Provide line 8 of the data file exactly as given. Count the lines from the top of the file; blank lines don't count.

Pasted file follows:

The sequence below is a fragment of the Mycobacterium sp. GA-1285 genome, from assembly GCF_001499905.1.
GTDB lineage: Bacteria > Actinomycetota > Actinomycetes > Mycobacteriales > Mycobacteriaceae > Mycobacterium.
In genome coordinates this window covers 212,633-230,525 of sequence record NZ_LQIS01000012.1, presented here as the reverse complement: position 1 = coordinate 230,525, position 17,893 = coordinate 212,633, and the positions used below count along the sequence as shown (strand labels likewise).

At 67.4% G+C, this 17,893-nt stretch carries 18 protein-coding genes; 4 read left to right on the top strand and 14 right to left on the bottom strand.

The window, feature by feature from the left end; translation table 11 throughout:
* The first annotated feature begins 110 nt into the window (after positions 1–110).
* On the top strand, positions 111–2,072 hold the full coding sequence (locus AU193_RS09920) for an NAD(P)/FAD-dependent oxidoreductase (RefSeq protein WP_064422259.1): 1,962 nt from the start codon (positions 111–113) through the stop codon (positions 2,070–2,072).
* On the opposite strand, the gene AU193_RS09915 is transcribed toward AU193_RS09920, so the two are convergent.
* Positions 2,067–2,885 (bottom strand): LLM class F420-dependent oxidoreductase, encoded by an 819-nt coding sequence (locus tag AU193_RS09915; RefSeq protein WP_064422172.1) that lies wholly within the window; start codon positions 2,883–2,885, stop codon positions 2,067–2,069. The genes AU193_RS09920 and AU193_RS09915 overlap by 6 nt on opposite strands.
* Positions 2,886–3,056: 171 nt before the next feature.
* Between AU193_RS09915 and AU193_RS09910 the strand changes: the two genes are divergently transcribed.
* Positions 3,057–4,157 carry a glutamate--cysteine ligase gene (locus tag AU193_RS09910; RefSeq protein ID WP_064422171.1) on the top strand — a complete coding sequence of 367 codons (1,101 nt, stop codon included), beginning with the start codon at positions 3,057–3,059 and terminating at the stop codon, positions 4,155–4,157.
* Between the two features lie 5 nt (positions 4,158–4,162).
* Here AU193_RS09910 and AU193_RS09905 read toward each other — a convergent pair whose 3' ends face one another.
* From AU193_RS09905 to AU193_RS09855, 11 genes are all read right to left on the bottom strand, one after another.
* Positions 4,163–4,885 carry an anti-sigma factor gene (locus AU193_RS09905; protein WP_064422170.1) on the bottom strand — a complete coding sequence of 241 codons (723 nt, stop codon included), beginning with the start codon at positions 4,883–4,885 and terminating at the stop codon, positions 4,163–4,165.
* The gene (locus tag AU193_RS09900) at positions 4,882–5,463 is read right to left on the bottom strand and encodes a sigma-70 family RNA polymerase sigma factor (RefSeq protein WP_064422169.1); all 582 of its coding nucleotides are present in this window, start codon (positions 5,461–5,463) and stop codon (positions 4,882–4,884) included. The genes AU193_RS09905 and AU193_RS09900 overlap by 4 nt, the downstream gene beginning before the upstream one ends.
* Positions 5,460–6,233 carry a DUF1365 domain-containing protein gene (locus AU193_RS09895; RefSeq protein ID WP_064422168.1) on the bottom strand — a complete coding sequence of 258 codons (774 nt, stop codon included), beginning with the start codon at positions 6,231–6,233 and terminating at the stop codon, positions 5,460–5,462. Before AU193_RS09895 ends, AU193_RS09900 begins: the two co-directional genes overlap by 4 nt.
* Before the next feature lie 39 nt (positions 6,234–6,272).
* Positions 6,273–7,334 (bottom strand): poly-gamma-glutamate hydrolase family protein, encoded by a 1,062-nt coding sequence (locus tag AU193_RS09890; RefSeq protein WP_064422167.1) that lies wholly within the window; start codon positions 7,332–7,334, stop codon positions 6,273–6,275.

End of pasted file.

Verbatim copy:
* On the opposite strand, the gene AU193_RS09915 is transcribed toward AU193_RS09920, so the two are convergent.